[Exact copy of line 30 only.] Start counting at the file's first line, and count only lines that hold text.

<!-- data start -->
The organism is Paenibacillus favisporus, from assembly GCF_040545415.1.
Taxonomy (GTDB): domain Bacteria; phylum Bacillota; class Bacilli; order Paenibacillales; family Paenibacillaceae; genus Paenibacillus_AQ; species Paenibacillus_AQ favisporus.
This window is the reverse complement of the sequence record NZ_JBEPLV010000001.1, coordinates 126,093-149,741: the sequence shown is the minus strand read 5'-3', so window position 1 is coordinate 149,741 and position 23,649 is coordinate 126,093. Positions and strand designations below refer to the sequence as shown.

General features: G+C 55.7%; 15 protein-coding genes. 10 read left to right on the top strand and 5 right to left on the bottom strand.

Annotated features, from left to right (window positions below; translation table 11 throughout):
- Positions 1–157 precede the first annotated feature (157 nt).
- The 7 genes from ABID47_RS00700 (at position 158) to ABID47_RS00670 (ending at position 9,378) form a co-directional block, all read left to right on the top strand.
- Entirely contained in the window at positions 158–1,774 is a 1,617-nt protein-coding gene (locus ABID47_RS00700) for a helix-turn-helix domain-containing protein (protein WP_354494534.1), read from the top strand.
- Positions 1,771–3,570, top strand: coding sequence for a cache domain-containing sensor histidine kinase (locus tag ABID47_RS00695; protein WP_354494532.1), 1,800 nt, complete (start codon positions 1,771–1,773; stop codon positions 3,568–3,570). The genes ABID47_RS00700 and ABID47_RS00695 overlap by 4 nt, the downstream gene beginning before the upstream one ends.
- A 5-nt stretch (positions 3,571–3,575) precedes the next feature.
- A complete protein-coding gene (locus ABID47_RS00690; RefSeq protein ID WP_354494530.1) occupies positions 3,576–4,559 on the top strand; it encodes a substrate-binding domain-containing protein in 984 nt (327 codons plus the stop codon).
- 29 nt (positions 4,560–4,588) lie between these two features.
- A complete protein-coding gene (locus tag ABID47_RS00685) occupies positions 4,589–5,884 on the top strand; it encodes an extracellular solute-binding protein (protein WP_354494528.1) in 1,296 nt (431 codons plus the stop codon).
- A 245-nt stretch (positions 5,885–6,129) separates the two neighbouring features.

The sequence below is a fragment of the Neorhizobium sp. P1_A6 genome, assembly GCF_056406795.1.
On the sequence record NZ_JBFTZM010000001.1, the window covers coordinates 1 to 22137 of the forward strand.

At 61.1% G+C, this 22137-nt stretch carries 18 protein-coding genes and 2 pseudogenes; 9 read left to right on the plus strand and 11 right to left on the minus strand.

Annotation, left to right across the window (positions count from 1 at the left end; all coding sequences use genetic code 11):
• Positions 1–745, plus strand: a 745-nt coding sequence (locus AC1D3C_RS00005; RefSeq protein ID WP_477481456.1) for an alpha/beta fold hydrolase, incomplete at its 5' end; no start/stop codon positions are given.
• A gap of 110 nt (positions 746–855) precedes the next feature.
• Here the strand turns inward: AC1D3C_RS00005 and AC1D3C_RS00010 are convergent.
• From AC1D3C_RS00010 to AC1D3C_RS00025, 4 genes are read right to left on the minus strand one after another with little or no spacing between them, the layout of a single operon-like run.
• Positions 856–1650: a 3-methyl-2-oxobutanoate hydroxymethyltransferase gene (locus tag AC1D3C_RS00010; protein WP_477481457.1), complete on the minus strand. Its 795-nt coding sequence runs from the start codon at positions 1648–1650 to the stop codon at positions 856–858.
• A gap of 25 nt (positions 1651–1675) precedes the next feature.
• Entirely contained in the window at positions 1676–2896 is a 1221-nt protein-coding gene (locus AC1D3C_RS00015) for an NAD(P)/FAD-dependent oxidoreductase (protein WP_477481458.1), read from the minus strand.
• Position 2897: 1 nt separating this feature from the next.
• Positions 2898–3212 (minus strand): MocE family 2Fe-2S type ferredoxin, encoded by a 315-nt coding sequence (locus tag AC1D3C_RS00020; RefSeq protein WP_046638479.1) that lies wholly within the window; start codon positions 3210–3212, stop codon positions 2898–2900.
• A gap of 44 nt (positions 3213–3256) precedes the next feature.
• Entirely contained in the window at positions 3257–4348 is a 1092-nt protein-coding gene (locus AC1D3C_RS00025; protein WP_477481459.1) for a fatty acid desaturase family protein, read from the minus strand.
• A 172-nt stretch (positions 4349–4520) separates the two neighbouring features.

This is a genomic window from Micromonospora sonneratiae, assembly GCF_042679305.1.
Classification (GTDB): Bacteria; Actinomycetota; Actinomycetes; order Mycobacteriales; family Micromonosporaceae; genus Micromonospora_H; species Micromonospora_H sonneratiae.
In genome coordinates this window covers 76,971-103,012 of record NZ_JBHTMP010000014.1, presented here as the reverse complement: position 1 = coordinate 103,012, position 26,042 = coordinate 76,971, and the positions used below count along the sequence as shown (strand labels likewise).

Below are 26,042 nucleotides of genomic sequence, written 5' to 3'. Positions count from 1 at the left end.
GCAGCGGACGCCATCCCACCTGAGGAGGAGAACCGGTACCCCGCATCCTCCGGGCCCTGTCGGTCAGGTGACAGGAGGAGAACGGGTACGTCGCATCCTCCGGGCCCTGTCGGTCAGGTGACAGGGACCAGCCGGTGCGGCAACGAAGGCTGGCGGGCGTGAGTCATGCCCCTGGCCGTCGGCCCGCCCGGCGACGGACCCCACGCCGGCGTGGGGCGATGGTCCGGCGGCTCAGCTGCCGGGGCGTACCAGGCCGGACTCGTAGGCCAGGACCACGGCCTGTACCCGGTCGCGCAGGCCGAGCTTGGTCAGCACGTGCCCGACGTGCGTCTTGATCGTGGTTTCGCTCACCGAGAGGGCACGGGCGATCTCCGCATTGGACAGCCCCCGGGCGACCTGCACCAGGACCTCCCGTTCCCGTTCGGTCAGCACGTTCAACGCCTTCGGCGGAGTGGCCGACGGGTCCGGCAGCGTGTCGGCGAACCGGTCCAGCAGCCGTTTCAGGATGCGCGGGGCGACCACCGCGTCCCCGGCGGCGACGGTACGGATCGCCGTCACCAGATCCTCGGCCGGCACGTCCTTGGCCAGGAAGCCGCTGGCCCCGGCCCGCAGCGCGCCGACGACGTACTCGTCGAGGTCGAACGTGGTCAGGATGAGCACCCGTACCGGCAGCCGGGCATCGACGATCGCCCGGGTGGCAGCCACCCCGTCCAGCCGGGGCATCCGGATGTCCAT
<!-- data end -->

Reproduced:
• A 172-nt stretch (positions 4349–4520) separates the two neighbouring features.